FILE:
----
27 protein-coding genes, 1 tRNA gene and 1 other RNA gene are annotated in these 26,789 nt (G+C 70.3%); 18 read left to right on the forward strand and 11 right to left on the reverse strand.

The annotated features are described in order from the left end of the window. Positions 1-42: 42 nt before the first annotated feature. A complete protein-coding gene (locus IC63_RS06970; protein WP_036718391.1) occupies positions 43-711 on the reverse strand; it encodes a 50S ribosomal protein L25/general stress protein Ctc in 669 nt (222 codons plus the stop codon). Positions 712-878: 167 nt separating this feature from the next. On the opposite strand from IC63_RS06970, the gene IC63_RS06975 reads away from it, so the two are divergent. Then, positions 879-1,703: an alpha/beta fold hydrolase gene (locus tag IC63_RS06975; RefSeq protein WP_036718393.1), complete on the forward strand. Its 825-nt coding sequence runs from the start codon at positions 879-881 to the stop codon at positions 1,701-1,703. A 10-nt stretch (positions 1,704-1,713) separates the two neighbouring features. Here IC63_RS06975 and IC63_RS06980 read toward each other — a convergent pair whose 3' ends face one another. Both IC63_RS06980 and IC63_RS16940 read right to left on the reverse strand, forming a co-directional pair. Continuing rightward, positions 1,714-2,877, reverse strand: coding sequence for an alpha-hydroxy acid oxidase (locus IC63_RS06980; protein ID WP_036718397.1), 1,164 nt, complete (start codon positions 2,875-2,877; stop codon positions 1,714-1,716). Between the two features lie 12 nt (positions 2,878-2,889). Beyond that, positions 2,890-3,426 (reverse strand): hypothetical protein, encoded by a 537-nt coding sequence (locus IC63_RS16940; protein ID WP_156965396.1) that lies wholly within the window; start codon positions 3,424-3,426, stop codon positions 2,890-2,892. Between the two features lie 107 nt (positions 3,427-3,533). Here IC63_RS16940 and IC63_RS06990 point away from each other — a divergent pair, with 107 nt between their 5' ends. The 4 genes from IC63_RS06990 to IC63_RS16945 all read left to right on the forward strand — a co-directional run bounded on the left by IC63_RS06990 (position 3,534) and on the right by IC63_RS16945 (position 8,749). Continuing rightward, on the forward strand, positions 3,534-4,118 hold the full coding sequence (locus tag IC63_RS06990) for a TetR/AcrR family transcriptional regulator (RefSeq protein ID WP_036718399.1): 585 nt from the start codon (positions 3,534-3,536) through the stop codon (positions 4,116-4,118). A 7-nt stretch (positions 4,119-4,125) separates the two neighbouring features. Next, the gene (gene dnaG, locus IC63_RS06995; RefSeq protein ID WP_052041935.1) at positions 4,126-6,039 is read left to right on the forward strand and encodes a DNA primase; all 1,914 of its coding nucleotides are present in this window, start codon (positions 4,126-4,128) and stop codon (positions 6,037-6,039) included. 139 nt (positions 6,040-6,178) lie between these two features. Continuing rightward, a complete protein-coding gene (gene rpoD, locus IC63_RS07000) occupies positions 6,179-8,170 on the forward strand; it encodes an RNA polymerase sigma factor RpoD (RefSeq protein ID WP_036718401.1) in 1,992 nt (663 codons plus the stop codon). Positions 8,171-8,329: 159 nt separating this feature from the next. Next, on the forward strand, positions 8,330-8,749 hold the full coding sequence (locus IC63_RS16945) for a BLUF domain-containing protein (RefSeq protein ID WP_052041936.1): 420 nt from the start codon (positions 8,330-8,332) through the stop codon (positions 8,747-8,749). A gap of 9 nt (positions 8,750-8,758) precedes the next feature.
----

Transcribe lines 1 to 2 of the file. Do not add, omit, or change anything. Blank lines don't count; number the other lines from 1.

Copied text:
27 protein-coding genes, 1 tRNA gene and 1 other RNA gene are annotated in these 26,789 nt (G+C 70.3%); 18 read left to right on the forward strand and 11 right to left on the reverse strand.

The annotated features are described in order from the left end of the window. Positions 1-42: 42 nt before the first annotated feature. A complete protein-coding gene (locus IC63_RS06970; protein WP_036718391.1) occupies positions 43-711 on the reverse strand; it encodes a 50S ribosomal protein L25/general stress protein Ctc in 669 nt (222 codons plus the stop codon). Positions 712-878: 167 nt separating this feature from the next. On the opposite strand from IC63_RS06970, the gene IC63_RS06975 reads away from it, so the two are divergent. Then, positions 879-1,703: an alpha/beta fold hydrolase gene (locus tag IC63_RS06975; RefSeq protein WP_036718393.1), complete on the forward strand. Its 825-nt coding sequence runs from the start codon at positions 879-881 to the stop codon at positions 1,701-1,703. A 10-nt stretch (positions 1,704-1,713) separates the two neighbouring features. Here IC63_RS06975 and IC63_RS06980 read toward each other — a convergent pair whose 3' ends face one another. Both IC63_RS06980 and IC63_RS16940 read right to left on the reverse strand, forming a co-directional pair. Continuing rightward, positions 1,714-2,877, reverse strand: coding sequence for an alpha-hydroxy acid oxidase (locus IC63_RS06980; protein ID WP_036718397.1), 1,164 nt, complete (start codon positions 2,875-2,877; stop codon positions 1,714-1,716). Between the two features lie 12 nt (positions 2,878-2,889). Beyond that, positions 2,890-3,426 (reverse strand): hypothetical protein, encoded by a 537-nt coding sequence (locus IC63_RS16940; protein ID WP_156965396.1) that lies wholly within the window; start codon positions 3,424-3,426, stop codon positions 2,890-2,892. Between the two features lie 107 nt (positions 3,427-3,533). Here IC63_RS16940 and IC63_RS06990 point away from each other — a divergent pair, with 107 nt between their 5' ends. The 4 genes from IC63_RS06990 to IC63_RS16945 all read left to right on the forward strand — a co-directional run bounded on the left by IC63_RS06990 (position 3,534) and on the right by IC63_RS16945 (position 8,749). Continuing rightward, on the forward strand, positions 3,534-4,118 hold the full coding sequence (locus tag IC63_RS06990) for a TetR/AcrR family transcriptional regulator (RefSeq protein ID WP_036718399.1): 585 nt from the start codon (positions 3,534-3,536) through the stop codon (positions 4,116-4,118). A 7-nt stretch (positions 4,119-4,125) separates the two neighbouring features. Next, the gene (gene dnaG, locus IC63_RS06995; RefSeq protein ID WP_052041935.1) at positions 4,126-6,039 is read left to right on the forward strand and encodes a DNA primase; all 1,914 of its coding nucleotides are present in this window, start codon (positions 4,126-4,128) and stop codon (positions 6,037-6,039) included. 139 nt (positions 6,040-6,178) lie between these two features. Continuing rightward, a complete protein-coding gene (gene rpoD, locus IC63_RS07000) occupies positions 6,179-8,170 on the forward strand; it encodes an RNA polymerase sigma factor RpoD (RefSeq protein ID WP_036718401.1) in 1,992 nt (663 codons plus the stop codon). Positions 8,171-8,329: 159 nt separating this feature from the next. Next, on the forward strand, positions 8,330-8,749 hold the full coding sequence (locus IC63_RS16945) for a BLUF domain-containing protein (RefSeq protein ID WP_052041936.1): 420 nt from the start codon (positions 8,330-8,332) through the stop codon (positions 8,747-8,749). A gap of 9 nt (positions 8,750-8,758) precedes the next feature.